Modern developments in neuroanatomy are directly correlated to the technologies used to perform research. Therefore it is necessary to discuss the various tools that are available. Many of the histological techniques used to study other tissues can be applied to the nervous system as well. However, there are some techniques that have been developed especially for the study of neuroanatomy:
- The classic Golgi stain uses potassium dichromate and silver nitrate to stain neurons' dendrites and cell bodies in brown and black, allowing researchers to trace the paths of their thin processes in a slice of nervous tissue.
- By expressing variable amounts of red, green, and blue fluorescent proteins in the brain, the so-called "brainbow" mutant mouse allows the combinatorial visualization of many different colors in neurons. This tags neurons with enough unique colors that they can often be distinguished from their neighbors with fluorescence microscopy, enabling researchers to map the local connections between neurons.
- Nissl staining uses dyes to intensely stain the rough endoplasmic reticulum, which is abundant in neurons. This allows researchers to distinguish between different cell types (such as neurons and glia) in various regions of the nervous system.
- Magnetic resonance imaging has been used extensively to investigate brain structure and function non-invasively in healthy human subjects.
Aside from the human brain, there are many other animals whose brains and nervous systems have received extensive study as model systems, including mice, zebrafish, fruit fly, and a species of roundworm called C. elegans. Each of these has its own advantages and disadvantages as a model system. For example, the C. elegans nervous system is extremely stereotyped from one individual worm to the next. This has allowed researchers using electron microscopy to map the paths and connections of all of the approximately 300 neurons in this species. The fruit fly is widely studied in part because its genetics is very well understood and easily manipulated. The mouse is used because, as a mammal, its brain is more similar in structure to our own (e.g., it has a six-layered cortex, yet its genes can be easily modified and its reproductive cycle is relatively fast.
The brain is small and simple in some species, such as the nematode worm, where the body plan is quite simple: a tube with a hollow gut cavity running from the mouth to the anus, and a nerve cord with an enlargement (a ganglion) for each body segment, with an especially large ganglion at the front, called the brain. The nematode Caenorhabditis elegans has been studied because of its importance in genetics. In the early 1970s, Sydney Brenner chose it as a model system for studying the way that genes control development, including neuronal development. One advantage of working with this worm is that the nervous system of the hermaphrodite contains exactly 302 neurons, always in the same places, making identical synaptic connections in every worm. Brenner's team sliced worms into thousands of ultrathin sections and photographed every section under an electron microscope, then visually matched fibers from section to section, to map out every neuron and synapse in the entire body. Nothing approaching this level of detail is available for any other organism, and the information has been used to enable a multitude of studies that would not have been possible without it.
Drosophila melanogaster is a popular experimental animal because it is easily cultured en masse from the wild, has a short generation time, and mutant animals are readily obtainable.
Arthropods have a central brain with three divisions and large optical lobes behind each eye for visual processing. The brain of a fruit fly contains several million synapses, compared to at least 100 trillion in the human brain. Approximately two-thirds of the Drosophila brain is dedicated to visual processing.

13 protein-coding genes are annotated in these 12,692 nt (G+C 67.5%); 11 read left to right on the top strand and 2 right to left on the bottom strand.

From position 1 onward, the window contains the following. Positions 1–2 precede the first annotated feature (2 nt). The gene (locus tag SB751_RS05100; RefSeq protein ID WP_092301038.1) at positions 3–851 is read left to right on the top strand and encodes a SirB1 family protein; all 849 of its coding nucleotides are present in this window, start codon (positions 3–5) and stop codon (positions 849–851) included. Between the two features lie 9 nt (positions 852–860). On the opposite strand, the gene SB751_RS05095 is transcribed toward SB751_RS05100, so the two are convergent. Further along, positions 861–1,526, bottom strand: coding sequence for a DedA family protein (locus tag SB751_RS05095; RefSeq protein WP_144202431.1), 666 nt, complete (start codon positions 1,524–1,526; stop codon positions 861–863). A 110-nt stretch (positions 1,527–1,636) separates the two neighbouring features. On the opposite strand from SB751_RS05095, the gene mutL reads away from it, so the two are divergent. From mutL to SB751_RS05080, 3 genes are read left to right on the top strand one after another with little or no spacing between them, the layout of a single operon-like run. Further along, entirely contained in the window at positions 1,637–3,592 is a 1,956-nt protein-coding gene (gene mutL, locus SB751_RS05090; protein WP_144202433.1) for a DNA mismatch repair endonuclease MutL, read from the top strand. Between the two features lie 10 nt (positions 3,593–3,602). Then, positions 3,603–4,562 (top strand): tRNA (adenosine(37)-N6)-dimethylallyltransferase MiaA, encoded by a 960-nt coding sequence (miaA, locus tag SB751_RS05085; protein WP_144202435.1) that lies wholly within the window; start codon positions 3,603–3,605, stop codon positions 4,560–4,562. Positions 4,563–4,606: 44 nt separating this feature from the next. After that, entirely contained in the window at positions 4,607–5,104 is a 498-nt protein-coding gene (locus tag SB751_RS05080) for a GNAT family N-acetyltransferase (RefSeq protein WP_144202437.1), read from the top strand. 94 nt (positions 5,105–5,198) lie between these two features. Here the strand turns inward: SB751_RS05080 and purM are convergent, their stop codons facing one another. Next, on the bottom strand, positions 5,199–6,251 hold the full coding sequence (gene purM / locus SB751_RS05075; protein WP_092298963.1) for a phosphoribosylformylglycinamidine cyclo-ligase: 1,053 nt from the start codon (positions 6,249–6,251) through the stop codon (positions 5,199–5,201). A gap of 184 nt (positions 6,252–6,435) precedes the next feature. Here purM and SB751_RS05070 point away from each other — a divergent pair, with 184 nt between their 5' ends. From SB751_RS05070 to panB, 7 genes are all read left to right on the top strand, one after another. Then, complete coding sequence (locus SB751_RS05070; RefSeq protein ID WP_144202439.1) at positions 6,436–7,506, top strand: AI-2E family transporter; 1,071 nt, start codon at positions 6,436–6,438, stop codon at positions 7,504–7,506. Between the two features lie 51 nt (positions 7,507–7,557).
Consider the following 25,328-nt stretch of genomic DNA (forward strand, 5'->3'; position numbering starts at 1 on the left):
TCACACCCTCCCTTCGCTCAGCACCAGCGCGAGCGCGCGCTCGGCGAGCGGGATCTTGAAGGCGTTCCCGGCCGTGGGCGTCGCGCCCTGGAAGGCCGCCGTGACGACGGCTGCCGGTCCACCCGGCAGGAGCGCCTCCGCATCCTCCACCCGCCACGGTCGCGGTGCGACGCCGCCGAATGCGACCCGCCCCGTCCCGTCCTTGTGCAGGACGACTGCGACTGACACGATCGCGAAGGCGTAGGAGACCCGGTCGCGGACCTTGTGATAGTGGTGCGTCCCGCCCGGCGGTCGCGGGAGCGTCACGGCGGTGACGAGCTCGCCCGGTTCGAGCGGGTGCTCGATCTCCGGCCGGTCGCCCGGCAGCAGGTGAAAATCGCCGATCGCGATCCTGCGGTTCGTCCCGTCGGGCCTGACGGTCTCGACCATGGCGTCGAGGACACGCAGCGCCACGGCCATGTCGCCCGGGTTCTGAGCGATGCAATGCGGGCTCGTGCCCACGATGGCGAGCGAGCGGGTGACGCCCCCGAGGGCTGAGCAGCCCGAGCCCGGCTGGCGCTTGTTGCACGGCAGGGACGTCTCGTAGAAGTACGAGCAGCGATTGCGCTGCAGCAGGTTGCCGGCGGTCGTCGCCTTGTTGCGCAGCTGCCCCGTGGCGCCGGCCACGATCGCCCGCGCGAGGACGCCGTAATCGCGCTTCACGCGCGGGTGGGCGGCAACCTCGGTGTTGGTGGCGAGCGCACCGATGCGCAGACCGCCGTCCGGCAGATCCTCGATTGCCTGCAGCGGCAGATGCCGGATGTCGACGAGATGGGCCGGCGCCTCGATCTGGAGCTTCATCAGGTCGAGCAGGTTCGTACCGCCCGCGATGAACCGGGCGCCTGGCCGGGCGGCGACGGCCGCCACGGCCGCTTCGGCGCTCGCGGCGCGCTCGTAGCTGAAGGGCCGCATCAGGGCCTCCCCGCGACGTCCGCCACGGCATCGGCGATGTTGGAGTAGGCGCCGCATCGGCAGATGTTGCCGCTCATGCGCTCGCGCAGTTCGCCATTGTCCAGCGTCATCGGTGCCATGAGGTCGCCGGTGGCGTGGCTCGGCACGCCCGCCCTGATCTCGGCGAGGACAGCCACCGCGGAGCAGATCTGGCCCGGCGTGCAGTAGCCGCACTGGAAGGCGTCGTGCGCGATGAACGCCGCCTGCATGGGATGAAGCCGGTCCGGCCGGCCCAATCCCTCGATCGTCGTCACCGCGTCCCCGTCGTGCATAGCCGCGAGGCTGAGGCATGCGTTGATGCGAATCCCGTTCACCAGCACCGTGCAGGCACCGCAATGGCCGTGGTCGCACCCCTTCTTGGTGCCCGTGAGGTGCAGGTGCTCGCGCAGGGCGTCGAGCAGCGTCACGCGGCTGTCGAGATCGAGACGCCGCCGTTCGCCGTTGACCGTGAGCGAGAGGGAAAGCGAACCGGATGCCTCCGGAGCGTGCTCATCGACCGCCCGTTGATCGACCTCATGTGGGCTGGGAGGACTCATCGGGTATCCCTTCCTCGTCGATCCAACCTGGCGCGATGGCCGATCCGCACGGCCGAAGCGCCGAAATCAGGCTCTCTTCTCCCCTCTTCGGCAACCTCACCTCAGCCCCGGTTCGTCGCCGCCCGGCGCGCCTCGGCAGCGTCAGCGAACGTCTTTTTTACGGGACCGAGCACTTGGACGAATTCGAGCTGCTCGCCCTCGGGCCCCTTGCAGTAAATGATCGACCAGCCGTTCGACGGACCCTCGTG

Thomas Hunt Morgan started to work with Drosophila in 1906, and this work earned him the 1933 Nobel Prize in Medicine for identifying chromosomes as the vector of inheritance for genes. Because of the large array of tools available for studying Drosophila genetics, they have been a natural subject for studying the role of genes in the nervous system. The genome has been sequenced and published in 2000. About 75% of known human disease genes have a recognizable match in the genome of fruit flies. Drosophila is being used as a genetic model for several human neurological diseases including the neurodegenerative disorders Parkinson's, Huntington's, spinocerebellar ataxia and Alzheimer's disease. In spite of the large evolutionary distance between insects and mammals, many basic aspects of Drosophila neurogenetics have turned out to be relevant to humans. For instance, the first biological clock genes were identified by examining Drosophila mutants that showed disrupted daily activity cycles.
Mouse mutants: Rab23 is an essential negative regulator of the mouse Sonic hedgehog signaling pathway. The first understanding of biological processes requiring the Rab23 gene came from 2 independent mouse mutations in the gene  and an epistasis analysis with mutations in the mouse shh gene. These studies showed that the gene is required for normal development of the brain and spinal cord and that the morphological defects seen in mutant embryos, such as failure to close dorsal regions of the neural tube during development, appeared secondary to expansion of ventral and reduction of dorsal identities in the developing neural tube. These same mutations implicated the RAB23 gene in development of digits and eyes. The mouse open brain (opb) and Sonic hedgehog (Shh) genes have opposing roles in neural patterning: opb is required for dorsal cell types and Shh is required for ventral cell types in the spinal cord. In human, a regulator of rab: RabGDI alpha has been implicated in non-specific X-linked mental retardation.
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- Neuroanatomy, an annual journal of clinical neuroanatomy
- Mouse, Rat, Primate and Human Brain Atlases (UCLA Center for Computational Biology)
- brainmaps.org: High-Resolution Neuroanatomically-Annotated Brain Atlases
- BrainInfo for Neuroanatomy
- High quality neuroanatomical visual glossary with several hundred entries
- Brain Gene Expression Map, mouse gene expression neuroanatomical resource from St. Jude Children's Research Hospital
- Brain Architecture Management System, several atlases of brain anatomy
- White Matter Atlas, Diffusion Tensor Imaging Atlas of the Brain's White Matter Tracts